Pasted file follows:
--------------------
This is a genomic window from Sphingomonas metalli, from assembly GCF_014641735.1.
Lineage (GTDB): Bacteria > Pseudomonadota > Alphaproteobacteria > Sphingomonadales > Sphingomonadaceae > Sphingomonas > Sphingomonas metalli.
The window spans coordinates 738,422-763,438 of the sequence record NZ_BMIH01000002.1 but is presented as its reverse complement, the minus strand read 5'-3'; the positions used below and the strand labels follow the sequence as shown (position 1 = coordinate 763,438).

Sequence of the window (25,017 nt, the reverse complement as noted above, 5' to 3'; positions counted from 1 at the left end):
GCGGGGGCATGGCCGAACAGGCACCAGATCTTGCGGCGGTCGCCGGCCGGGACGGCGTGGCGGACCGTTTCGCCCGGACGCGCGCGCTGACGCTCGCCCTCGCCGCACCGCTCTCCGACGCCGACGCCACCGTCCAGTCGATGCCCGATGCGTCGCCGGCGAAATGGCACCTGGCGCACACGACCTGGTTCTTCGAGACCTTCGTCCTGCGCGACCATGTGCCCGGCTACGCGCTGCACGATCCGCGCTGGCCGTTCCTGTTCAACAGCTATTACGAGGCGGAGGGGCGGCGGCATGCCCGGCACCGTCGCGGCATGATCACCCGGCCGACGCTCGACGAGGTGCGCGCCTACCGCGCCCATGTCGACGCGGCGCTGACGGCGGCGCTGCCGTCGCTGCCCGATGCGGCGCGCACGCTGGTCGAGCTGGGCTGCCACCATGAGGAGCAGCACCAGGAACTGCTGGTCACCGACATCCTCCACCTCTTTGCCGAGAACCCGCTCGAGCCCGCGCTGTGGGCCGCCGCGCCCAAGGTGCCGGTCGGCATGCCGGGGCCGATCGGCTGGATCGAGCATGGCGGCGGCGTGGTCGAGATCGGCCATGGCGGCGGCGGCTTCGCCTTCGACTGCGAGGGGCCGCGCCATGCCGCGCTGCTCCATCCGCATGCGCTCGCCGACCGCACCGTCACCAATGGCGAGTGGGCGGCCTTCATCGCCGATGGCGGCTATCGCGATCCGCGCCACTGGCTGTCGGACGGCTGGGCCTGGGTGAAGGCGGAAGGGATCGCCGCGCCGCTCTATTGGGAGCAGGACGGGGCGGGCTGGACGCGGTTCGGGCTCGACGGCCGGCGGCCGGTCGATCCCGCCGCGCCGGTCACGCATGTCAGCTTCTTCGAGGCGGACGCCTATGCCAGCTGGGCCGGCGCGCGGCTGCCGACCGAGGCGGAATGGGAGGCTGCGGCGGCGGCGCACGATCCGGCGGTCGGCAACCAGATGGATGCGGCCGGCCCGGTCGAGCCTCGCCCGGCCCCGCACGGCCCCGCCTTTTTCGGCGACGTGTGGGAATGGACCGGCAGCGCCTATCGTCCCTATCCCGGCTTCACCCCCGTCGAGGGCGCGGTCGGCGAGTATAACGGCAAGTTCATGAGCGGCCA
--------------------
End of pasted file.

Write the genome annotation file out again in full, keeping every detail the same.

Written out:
This is a genomic window from Sphingomonas metalli, from assembly GCF_014641735.1.
Lineage (GTDB): Bacteria > Pseudomonadota > Alphaproteobacteria > Sphingomonadales > Sphingomonadaceae > Sphingomonas > Sphingomonas metalli.
The window spans coordinates 738,422-763,438 of the sequence record NZ_BMIH01000002.1 but is presented as its reverse complement, the minus strand read 5'-3'; the positions used below and the strand labels follow the sequence as shown (position 1 = coordinate 763,438).

Sequence of the window (25,017 nt, the reverse complement as noted above, 5' to 3'; positions counted from 1 at the left end):
GCGGGGGCATGGCCGAACAGGCACCAGATCTTGCGGCGGTCGCCGGCCGGGACGGCGTGGCGGACCGTTTCGCCCGGACGCGCGCGCTGACGCTCGCCCTCGCCGCACCGCTCTCCGACGCCGACGCCACCGTCCAGTCGATGCCCGATGCGTCGCCGGCGAAATGGCACCTGGCGCACACGACCTGGTTCTTCGAGACCTTCGTCCTGCGCGACCATGTGCCCGGCTACGCGCTGCACGATCCGCGCTGGCCGTTCCTGTTCAACAGCTATTACGAGGCGGAGGGGCGGCGGCATGCCCGGCACCGTCGCGGCATGATCACCCGGCCGACGCTCGACGAGGTGCGCGCCTACCGCGCCCATGTCGACGCGGCGCTGACGGCGGCGCTGCCGTCGCTGCCCGATGCGGCGCGCACGCTGGTCGAGCTGGGCTGCCACCATGAGGAGCAGCACCAGGAACTGCTGGTCACCGACATCCTCCACCTCTTTGCCGAGAACCCGCTCGAGCCCGCGCTGTGGGCCGCCGCGCCCAAGGTGCCGGTCGGCATGCCGGGGCCGATCGGCTGGATCGAGCATGGCGGCGGCGTGGTCGAGATCGGCCATGGCGGCGGCGGCTTCGCCTTCGACTGCGAGGGGCCGCGCCATGCCGCGCTGCTCCATCCGCATGCGCTCGCCGACCGCACCGTCACCAATGGCGAGTGGGCGGCCTTCATCGCCGATGGCGGCTATCGCGATCCGCGCCACTGGCTGTCGGACGGCTGGGCCTGGGTGAAGGCGGAAGGGATCGCCGCGCCGCTCTATTGGGAGCAGGACGGGGCGGGCTGGACGCGGTTCGGGCTCGACGGCCGGCGGCCGGTCGATCCCGCCGCGCCGGTCACGCATGTCAGCTTCTTCGAGGCGGACGCCTATGCCAGCTGGGCCGGCGCGCGGCTGCCGACCGAGGCGGAATGGGAGGCTGCGGCGGCGGCGCACGATCCGGCGGTCGGCAACCAGATGGATGCGGCCGGCCCGGTCGAGCCTCGCCCGGCCCCGCACGGCCCCGCCTTTTTCGGCGACGTGTGGGAATGGACCGGCAGCGCCTATCGTCCCTATCCCGGCTTCACCCCCGTCGAGGGCGCGGTCGGCGAGTATAACGGCAAGTTCATGAGCGGCCA